Notwithstanding these arguments, the Task Force finds no GATT or WTO decision that directly addresses the use of BTAs in relation to climate change or GHG reduction policies. Contrary to some of the foregoing arguments, none of the oft cited GATT and WTO panel decisions addresses the applicability of BTAs to deal with GHG reduction, either by taxing the goods or the production methods or PPMs used to make those goods. Thus, the Task Force concludes that jurisprudence offers doubtful support for the proposition that unilateral border taxes are consistent with GATT Article II when applied as part of national GHG reduction implementation measures.
A review of Article II in the context of the GATT as a whole reinforces this conclusion.
Article II was intended for specific cases - to equalize manufacturing, excise and value-added-type taxes applied internally to goods entering the country. Use of BTAs for purposes of carbon reduction stretches these GATT provisions beyond their intended scope.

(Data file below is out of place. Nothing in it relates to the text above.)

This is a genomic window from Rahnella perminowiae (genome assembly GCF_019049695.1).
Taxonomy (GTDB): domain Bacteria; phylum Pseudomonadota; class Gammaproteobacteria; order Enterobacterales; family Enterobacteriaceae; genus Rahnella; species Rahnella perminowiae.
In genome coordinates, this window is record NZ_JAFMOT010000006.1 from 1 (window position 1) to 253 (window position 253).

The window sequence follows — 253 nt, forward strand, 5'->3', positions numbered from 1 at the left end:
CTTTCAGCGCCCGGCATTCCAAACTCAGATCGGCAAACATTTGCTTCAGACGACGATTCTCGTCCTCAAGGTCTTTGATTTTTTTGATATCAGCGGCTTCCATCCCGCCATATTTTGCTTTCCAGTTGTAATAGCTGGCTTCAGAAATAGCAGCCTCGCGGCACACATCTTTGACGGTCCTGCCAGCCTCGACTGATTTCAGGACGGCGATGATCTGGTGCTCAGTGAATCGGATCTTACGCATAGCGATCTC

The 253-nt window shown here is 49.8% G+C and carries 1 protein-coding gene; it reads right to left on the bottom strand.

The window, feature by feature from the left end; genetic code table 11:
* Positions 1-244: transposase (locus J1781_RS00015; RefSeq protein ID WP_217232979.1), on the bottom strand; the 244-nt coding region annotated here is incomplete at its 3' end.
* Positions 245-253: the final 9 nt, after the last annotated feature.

Moreover, BTAs are only allowed if they meet the non-discrimination requirements of the GATT. If a border tax is applied to carbon related imports and not to the same or similar domestic goods in exactly the same manner, or if the tax has a heavier commercial effect than a tax applied to like domestic goods, it would contravene Article II.
Similarly, if a border tax were not applied to the same imported products from all sources in equal fashion - that is, if it discriminates between goods from different countries on the basis of their domestic GHG reduction policies or measures - it would offend the "Most Favoured Nation" (MFN) principle under GATT Article I.